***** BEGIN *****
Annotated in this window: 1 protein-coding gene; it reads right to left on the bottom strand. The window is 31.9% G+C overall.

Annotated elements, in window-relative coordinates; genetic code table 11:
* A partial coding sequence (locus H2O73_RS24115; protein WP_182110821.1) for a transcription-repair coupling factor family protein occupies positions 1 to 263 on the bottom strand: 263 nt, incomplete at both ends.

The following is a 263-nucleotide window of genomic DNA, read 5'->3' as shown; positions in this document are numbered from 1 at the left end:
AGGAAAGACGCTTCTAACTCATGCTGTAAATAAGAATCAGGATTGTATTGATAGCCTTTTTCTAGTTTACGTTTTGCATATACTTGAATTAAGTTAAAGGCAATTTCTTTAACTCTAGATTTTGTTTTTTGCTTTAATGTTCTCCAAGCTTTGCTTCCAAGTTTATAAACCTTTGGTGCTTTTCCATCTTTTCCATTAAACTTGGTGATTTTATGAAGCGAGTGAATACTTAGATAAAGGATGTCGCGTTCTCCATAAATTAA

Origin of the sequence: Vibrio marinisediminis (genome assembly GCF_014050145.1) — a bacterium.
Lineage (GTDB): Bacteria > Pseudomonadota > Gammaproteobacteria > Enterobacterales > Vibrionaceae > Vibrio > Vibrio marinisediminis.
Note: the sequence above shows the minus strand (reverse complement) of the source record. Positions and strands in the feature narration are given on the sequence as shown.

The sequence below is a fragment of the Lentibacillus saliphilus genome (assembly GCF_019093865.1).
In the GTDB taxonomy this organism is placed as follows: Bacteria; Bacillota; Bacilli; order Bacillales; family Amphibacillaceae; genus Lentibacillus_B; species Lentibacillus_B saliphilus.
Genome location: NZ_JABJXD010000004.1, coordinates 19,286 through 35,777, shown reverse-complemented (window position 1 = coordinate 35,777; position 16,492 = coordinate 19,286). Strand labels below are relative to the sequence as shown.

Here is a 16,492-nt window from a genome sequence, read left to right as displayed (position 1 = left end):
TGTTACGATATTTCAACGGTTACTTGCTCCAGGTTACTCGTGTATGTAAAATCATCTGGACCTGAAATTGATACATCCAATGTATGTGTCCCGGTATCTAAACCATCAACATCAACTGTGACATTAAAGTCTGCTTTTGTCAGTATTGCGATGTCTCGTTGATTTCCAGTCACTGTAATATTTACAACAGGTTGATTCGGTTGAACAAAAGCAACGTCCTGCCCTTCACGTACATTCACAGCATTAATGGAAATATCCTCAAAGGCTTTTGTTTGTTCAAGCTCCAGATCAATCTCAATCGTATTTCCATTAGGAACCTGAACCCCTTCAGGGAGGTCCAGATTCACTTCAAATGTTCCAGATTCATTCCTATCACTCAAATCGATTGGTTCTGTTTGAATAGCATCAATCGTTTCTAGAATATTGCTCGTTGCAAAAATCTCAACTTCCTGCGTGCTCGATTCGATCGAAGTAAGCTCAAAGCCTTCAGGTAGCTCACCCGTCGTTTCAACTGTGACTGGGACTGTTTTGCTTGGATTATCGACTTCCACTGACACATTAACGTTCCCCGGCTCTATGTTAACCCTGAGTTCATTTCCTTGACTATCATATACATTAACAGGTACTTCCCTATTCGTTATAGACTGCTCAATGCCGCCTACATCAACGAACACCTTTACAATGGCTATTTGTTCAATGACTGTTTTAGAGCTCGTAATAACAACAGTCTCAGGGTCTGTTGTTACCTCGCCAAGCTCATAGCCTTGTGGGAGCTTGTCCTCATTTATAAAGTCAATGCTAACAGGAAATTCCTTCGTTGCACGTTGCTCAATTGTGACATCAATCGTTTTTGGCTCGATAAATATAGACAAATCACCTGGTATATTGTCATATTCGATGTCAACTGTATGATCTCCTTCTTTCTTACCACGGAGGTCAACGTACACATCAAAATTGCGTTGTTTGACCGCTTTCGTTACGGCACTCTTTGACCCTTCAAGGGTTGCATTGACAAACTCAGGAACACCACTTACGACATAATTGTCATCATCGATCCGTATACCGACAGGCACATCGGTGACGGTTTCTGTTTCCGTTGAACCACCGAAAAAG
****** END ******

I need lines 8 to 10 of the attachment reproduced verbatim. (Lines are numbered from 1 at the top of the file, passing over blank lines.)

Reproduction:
Note: the sequence above shows the minus strand (reverse complement) of the source record. Positions and strands in the feature narration are given on the sequence as shown.

The sequence below is a fragment of the Lentibacillus saliphilus genome (assembly GCF_019093865.1).
In the GTDB taxonomy this organism is placed as follows: Bacteria; Bacillota; Bacilli; order Bacillales; family Amphibacillaceae; genus Lentibacillus_B; species Lentibacillus_B saliphilus.